The Wind Turbine
- Measures the wind speed and
transmits wind speed data to the controller.
- Most turbines have either two or
three blades. Wind blowing over the blades causes the blades to "lift"
- A disc brake, which can be applied
mechanically, electrically, or hydraulically to stop the rotor in
- The controller starts up the
machine at wind speeds of about 8 to 16 miles per hour (mph) and shuts
off the machine at about 55 mph. Turbines do not operate at wind speeds
above about 55 mph because they might be damaged by the high winds.
- Gears connect the low-speed shaft
to the high-speed shaft and increase the rotational speeds from about
30 to 60 rotations per minute (rpm) to about 1000 to 1800 rpm, the
rotational speed required by most generators to produce electricity.
The gear box is a costly (and heavy) part of the wind turbine and
engineers are exploring "direct-drive" generators that operate at lower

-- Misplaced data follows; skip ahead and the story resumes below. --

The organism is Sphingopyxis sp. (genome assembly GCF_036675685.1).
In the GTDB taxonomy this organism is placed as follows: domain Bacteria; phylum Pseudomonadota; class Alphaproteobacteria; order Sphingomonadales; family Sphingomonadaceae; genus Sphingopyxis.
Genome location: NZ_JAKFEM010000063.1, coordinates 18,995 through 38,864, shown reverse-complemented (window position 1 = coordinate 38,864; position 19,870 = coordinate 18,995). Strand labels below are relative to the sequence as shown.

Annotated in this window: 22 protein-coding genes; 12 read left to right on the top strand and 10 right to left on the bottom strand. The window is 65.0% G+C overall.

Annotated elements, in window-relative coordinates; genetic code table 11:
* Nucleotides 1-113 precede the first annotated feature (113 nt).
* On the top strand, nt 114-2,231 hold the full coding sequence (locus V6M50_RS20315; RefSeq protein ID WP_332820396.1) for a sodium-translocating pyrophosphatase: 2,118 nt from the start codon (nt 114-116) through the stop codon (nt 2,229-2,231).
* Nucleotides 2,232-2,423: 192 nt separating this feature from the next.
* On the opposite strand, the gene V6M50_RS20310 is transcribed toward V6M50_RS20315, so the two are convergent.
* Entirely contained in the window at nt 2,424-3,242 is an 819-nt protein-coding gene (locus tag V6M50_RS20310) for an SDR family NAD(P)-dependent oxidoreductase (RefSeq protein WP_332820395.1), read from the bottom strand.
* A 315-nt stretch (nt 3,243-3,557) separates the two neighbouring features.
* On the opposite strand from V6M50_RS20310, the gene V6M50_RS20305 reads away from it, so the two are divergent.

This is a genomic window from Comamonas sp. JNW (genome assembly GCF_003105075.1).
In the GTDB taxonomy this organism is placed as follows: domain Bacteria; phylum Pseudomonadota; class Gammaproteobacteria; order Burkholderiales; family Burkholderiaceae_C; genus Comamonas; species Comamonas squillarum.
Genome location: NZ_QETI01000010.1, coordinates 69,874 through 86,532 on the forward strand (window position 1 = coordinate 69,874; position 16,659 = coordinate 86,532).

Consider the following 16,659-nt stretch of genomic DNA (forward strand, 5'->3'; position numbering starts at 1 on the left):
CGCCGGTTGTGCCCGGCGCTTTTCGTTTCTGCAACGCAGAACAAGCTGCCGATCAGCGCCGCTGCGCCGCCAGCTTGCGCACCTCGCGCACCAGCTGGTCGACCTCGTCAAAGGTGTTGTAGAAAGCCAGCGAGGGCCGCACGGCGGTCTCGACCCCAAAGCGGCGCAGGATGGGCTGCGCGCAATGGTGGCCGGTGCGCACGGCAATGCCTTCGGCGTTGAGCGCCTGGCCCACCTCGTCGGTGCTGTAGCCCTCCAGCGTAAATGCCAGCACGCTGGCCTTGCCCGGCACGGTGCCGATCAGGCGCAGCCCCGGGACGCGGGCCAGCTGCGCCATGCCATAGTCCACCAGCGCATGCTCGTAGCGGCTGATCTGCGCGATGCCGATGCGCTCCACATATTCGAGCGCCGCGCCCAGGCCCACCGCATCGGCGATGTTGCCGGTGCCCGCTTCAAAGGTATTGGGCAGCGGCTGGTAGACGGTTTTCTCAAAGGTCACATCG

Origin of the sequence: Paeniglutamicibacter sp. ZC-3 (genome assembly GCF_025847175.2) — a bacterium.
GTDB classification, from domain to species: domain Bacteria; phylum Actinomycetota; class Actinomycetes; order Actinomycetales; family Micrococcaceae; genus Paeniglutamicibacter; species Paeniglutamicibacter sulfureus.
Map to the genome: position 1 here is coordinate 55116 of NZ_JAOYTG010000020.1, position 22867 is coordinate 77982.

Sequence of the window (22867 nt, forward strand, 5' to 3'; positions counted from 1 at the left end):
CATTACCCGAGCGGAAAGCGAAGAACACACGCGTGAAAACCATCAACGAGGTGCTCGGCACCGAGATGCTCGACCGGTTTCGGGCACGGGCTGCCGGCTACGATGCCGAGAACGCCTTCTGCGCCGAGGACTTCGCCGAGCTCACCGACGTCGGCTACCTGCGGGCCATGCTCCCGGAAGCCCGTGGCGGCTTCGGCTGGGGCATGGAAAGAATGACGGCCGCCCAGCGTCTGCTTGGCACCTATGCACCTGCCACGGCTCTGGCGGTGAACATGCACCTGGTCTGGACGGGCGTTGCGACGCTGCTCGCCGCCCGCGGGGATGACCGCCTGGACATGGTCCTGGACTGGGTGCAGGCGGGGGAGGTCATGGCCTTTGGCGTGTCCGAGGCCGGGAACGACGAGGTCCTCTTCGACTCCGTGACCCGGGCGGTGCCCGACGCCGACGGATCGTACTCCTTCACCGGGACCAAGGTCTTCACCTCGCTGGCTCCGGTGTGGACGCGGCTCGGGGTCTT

rotational speeds and don't need gear boxes.
- Usually an off-the-shelf induction
generator that produces 60-cycle AC electricity.
- Drives the generator.
- The rotor turns the low-speed shaft
at about 30 to 60 rotations per minute.
- The nacelle sits atop the tower and
contains the gear box, low- and high-speed shafts, generator,
controller, and brake. Some nacelles are large enough for a helicopter
to land on.
- Blades are turned, or pitched, out
of the wind to control the rotor speed and keep the rotor from turning
in winds that are too high or too low to produce electricity.
- The blades and the hub together are
called the rotor.
- Towers are made from tubular steel
(shown here), concrete, or steel lattice. Because wind speed increases
with height, taller towers enable turbines to capture more energy and
generate more electricity.
- This is an "upwind" turbine,
so-called because it operates facing into the wind. Other turbines are
designed to run "downwind," facing away from the wind.
- Measures wind direction and
communicates with the yaw drive to orient the turbine properly with
respect to the wind.
- Upwind turbines face into the wind;
the yaw drive is used to keep the rotor facing into the wind as the
wind direction changes. Downwind turbines don't require a yaw drive,
the wind blows the rotor downwind.
- Powers the yaw drive.
From U.S. Department of Energy - Energy Efficiency and
Renewable Energy Wind and Hydropower Technologies Program